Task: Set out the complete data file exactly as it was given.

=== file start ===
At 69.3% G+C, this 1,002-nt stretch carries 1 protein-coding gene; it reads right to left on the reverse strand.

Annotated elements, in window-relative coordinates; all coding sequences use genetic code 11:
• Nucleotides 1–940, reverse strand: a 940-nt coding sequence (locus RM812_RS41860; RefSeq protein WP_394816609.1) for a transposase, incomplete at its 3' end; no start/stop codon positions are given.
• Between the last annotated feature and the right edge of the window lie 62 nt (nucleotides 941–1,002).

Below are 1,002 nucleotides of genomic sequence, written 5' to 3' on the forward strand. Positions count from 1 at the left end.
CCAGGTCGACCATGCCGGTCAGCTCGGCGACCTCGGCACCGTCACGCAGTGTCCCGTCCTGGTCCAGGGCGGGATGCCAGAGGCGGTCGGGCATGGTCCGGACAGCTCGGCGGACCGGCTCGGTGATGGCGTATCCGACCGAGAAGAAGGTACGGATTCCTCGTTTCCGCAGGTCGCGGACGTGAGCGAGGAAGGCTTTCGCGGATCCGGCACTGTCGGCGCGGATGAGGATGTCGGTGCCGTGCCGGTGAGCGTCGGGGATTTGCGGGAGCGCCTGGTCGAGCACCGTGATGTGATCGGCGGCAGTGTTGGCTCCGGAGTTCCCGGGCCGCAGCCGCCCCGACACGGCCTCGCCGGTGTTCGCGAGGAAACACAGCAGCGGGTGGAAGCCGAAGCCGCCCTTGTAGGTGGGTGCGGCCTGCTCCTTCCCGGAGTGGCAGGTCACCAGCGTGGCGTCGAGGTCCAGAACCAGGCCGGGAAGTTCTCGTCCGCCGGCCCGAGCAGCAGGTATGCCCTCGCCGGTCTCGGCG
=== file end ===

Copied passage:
At 69.3% G+C, this 1,002-nt stretch carries 1 protein-coding gene; it reads right to left on the reverse strand.

Annotated elements, in window-relative coordinates; all coding sequences use genetic code 11:
• Nucleotides 1–940, reverse strand: a 940-nt coding sequence (locus RM812_RS41860; RefSeq protein WP_394816609.1) for a transposase, incomplete at its 3' end; no start/stop codon positions are given.
• Between the last annotated feature and the right edge of the window lie 62 nt (nucleotides 941–1,002).

Below are 1,002 nucleotides of genomic sequence, written 5' to 3' on the forward strand. Positions count from 1 at the left end.
CCAGGTCGACCATGCCGGTCAGCTCGGCGACCTCGGCACCGTCACGCAGTGTCCCGTCCTGGTCCAGGGCGGGATGCCAGAGGCGGTCGGGCATGGTCCGGACAGCTCGGCGGACCGGCTCGGTGATGGCGTATCCGACCGAGAAGAAGGTACGGATTCCTCGTTTCCGCAGGTCGCGGACGTGAGCGAGGAAGGCTTTCGCGGATCCGGCACTGTCGGCGCGGATGAGGATGTCGGTGCCGTGCCGGTGAGCGTCGGGGATTTGCGGGAGCGCCTGGTCGAGCACCGTGATGTGATCGGCGGCAGTGTTGGCTCCGGAGTTCCCGGGCCGCAGCCGCCCCGACACGGCCTCGCCGGTGTTCGCGAGGAAACACAGCAGCGGGTGGAAGCCGAAGCCGCCCTTGTAGGTGGGTGCGGCCTGCTCCTTCCCGGAGTGGCAGGTCACCAGCGTGGCGTCGAGGTCCAGAACCAGGCCGGGAAGTTCTCGTCCGCCGGCCCGAGCAGCAGGTATGCCCTCGCCGGTCTCGGCG